Elizabeth Eckford was the first member of the Little Rock Nine to arrive at Central High. While only a teen, she bravely withstood being blocked from school by armed soldiers and faced an incensed, segregationist mob alone. Images of her attack showed the world the face of discrimination, to the embarrassment of the nation. International images of Elizabeth’s attack sparked global outcry against racism and discrimination, resulting in President Dwight D. Eisenhower sending in the 101st Airborne for the students’ safeguard.
The daughter of Birdie and Oscar Eckford, Elizabeth is one of six siblings. She attended Central for one year and was homeschooled after the public high schools were closed to prevent desegregation. Elizabeth attended Knox college before joining the Army as a member of the Women’s Army Corps (WAC), serving five years. Her initial assignment was as a pay clerk before serving as an information specialist writing articles for newspapers at Fort Benjamin Harrison, Indiana, and Fort McClellan, Alabama. She was awarded the Army Good Conduct medal while on active duty.
After leaving the military, Elizabeth held a variety of positions prior to returning to Little Rock where she surrounded herself by family and raise her sons, Erin and Calvin. She achieved her goal of obtaining a college degree when she earned her BA in history from Central State University in Wilberforce, Ohio. She served as a Probation Officer for County Circuit Court Judge Marion Humphrey for ten years, retiring in 2009.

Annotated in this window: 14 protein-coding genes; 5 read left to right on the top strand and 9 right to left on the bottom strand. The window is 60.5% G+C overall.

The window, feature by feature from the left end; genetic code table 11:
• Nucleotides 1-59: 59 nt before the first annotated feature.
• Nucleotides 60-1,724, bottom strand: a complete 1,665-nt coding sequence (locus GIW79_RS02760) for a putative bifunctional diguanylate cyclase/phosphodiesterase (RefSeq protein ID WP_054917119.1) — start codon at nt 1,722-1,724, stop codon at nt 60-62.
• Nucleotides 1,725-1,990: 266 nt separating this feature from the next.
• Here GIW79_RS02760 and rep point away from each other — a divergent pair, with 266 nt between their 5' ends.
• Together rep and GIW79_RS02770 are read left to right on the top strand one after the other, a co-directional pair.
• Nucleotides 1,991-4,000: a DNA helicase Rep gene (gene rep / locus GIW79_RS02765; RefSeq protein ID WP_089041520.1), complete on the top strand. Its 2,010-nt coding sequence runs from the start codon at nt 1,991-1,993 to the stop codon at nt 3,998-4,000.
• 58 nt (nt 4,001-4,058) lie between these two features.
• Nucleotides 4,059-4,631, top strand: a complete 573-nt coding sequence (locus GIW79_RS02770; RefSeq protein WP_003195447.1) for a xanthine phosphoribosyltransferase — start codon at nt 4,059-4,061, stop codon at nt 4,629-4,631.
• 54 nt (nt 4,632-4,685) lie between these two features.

For her courageous acts as a member of the Little Rock Nine, Elizabeth received numerous awards from organizations grateful for their personal sacrifice and contributions to society. Most notably the Little Rock nine in 1999 received from President William J. Clinton the Congressional Gold Medal, our country’s highest civilian award. The Little Rock Nine have been honored with a United States Postal Service stamp in 2005 and a commemorative one-dollar coin from the United States Mint issued in 2007. In 2010, the Little Rock Nine received the Pere Marquette Discovery Award, the university’s highest honor for those who achieve an extraordinary breakthrough that adds to the advancement of human knowledge or the advancement of humanity.
In 2015 the Nine received the prestigious Lincoln Leadership Prize from the Abraham Lincoln Presidential Library Foundation for exceptional character, conscience, commitment to democracy and service. While teens, the Nine and Mrs. Bates received the Spingarn Medal from the National Association for the Advancement of Colored People (NAACP) in 1958 for upholding the basic ideals of American democracy and outstanding achievement. She shares with Hazel Bryan Massery the Father Joseph Blitz Award presented by the National Conference for Community and Justice. The Nine were inducted into the Arkansas Black Hall of Fame in 2007.
Elizabeth continues to reside in her beloved Little Rock and takes great delight in gardening and speaking with youth, who inspire her and continue her healing process. She resides in her childhood home with her sister, Anna Eckford Goynes, and son Calvin.